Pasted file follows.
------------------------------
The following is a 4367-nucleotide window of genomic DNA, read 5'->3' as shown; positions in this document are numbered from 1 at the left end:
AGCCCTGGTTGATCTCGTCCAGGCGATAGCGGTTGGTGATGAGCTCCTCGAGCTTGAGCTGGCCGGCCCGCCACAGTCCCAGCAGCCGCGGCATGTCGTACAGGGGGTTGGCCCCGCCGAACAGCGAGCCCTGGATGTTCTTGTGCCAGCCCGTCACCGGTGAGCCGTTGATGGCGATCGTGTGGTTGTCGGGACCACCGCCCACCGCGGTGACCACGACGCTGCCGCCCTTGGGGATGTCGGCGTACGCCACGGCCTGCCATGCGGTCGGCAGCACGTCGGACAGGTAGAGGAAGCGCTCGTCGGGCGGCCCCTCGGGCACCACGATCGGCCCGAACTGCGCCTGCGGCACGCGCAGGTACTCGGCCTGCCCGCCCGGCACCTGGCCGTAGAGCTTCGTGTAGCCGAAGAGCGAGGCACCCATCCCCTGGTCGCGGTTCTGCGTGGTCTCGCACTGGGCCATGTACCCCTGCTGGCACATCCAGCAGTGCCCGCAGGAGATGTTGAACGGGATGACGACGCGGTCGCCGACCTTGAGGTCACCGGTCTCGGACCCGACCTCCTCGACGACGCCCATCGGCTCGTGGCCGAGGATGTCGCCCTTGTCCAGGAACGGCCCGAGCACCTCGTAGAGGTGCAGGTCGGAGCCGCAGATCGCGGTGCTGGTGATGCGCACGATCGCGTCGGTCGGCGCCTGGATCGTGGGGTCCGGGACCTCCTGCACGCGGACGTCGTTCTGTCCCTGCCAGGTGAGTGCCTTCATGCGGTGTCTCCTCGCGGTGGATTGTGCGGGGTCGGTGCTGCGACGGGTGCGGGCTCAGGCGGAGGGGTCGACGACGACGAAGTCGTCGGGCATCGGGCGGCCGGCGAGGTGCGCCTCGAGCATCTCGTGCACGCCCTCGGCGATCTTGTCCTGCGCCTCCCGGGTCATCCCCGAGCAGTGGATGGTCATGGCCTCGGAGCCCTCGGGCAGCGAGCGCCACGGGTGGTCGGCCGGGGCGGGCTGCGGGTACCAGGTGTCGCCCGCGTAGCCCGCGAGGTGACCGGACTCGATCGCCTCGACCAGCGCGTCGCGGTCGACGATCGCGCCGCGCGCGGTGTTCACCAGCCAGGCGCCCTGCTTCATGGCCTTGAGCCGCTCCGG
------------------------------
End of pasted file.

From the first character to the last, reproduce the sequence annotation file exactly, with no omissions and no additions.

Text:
The following is a 4367-nucleotide window of genomic DNA, read 5'->3' as shown; positions in this document are numbered from 1 at the left end:
AGCCCTGGTTGATCTCGTCCAGGCGATAGCGGTTGGTGATGAGCTCCTCGAGCTTGAGCTGGCCGGCCCGCCACAGTCCCAGCAGCCGCGGCATGTCGTACAGGGGGTTGGCCCCGCCGAACAGCGAGCCCTGGATGTTCTTGTGCCAGCCCGTCACCGGTGAGCCGTTGATGGCGATCGTGTGGTTGTCGGGACCACCGCCCACCGCGGTGACCACGACGCTGCCGCCCTTGGGGATGTCGGCGTACGCCACGGCCTGCCATGCGGTCGGCAGCACGTCGGACAGGTAGAGGAAGCGCTCGTCGGGCGGCCCCTCGGGCACCACGATCGGCCCGAACTGCGCCTGCGGCACGCGCAGGTACTCGGCCTGCCCGCCCGGCACCTGGCCGTAGAGCTTCGTGTAGCCGAAGAGCGAGGCACCCATCCCCTGGTCGCGGTTCTGCGTGGTCTCGCACTGGGCCATGTACCCCTGCTGGCACATCCAGCAGTGCCCGCAGGAGATGTTGAACGGGATGACGACGCGGTCGCCGACCTTGAGGTCACCGGTCTCGGACCCGACCTCCTCGACGACGCCCATCGGCTCGTGGCCGAGGATGTCGCCCTTGTCCAGGAACGGCCCGAGCACCTCGTAGAGGTGCAGGTCGGAGCCGCAGATCGCGGTGCTGGTGATGCGCACGATCGCGTCGGTCGGCGCCTGGATCGTGGGGTCCGGGACCTCCTGCACGCGGACGTCGTTCTGTCCCTGCCAGGTGAGTGCCTTCATGCGGTGTCTCCTCGCGGTGGATTGTGCGGGGTCGGTGCTGCGACGGGTGCGGGCTCAGGCGGAGGGGTCGACGACGACGAAGTCGTCGGGCATCGGGCGGCCGGCGAGGTGCGCCTCGAGCATCTCGTGCACGCCCTCGGCGATCTTGTCCTGCGCCTCCCGGGTCATCCCCGAGCAGTGGATGGTCATGGCCTCGGAGCCCTCGGGCAGCGAGCGCCACGGGTGGTCGGCCGGGGCGGGCTGCGGGTACCAGGTGTCGCCCGCGTAGCCCGCGAGGTGACCGGACTCGATCGCCTCGACCAGCGCGTCGCGGTCGACGATCGCGCCGCGCGCGGTGTTCACCAGCCAGGCGCCCTGCTTCATGGCCTTGAGCCGCTCCGG